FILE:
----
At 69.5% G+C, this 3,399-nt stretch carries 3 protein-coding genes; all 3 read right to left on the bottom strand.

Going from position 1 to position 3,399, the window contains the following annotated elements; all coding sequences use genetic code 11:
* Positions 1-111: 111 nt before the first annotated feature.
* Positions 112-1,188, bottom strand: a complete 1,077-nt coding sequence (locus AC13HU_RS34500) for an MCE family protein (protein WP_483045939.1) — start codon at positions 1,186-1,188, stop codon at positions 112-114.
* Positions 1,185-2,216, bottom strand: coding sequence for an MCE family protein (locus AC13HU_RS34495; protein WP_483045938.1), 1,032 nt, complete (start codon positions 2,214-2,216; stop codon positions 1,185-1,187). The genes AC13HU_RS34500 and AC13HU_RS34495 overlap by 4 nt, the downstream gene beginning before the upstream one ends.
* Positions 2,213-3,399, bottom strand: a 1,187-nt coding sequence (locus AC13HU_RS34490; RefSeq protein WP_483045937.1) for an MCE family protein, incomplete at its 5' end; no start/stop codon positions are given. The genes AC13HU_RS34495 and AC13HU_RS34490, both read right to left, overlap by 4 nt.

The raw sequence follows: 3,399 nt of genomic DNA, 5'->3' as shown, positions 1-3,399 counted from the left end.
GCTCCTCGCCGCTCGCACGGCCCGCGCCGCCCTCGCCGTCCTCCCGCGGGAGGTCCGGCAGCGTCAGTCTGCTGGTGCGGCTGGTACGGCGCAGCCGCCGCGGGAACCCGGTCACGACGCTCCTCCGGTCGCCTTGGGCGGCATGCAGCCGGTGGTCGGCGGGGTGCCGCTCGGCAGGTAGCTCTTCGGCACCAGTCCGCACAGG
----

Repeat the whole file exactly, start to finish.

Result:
At 69.5% G+C, this 3,399-nt stretch carries 3 protein-coding genes; all 3 read right to left on the bottom strand.

Going from position 1 to position 3,399, the window contains the following annotated elements; all coding sequences use genetic code 11:
* Positions 1-111: 111 nt before the first annotated feature.
* Positions 112-1,188, bottom strand: a complete 1,077-nt coding sequence (locus AC13HU_RS34500) for an MCE family protein (protein WP_483045939.1) — start codon at positions 1,186-1,188, stop codon at positions 112-114.
* Positions 1,185-2,216, bottom strand: coding sequence for an MCE family protein (locus AC13HU_RS34495; protein WP_483045938.1), 1,032 nt, complete (start codon positions 2,214-2,216; stop codon positions 1,185-1,187). The genes AC13HU_RS34500 and AC13HU_RS34495 overlap by 4 nt, the downstream gene beginning before the upstream one ends.
* Positions 2,213-3,399, bottom strand: a 1,187-nt coding sequence (locus AC13HU_RS34490; RefSeq protein WP_483045937.1) for an MCE family protein, incomplete at its 5' end; no start/stop codon positions are given. The genes AC13HU_RS34495 and AC13HU_RS34490, both read right to left, overlap by 4 nt.

The raw sequence follows: 3,399 nt of genomic DNA, 5'->3' as shown, positions 1-3,399 counted from the left end.
GCTCCTCGCCGCTCGCACGGCCCGCGCCGCCCTCGCCGTCCTCCCGCGGGAGGTCCGGCAGCGTCAGTCTGCTGGTGCGGCTGGTACGGCGCAGCCGCCGCGGGAACCCGGTCACGACGCTCCTCCGGTCGCCTTGGGCGGCATGCAGCCGGTGGTCGGCGGGGTGCCGCTCGGCAGGTAGCTCTTCGGCACCAGTCCGCACAGG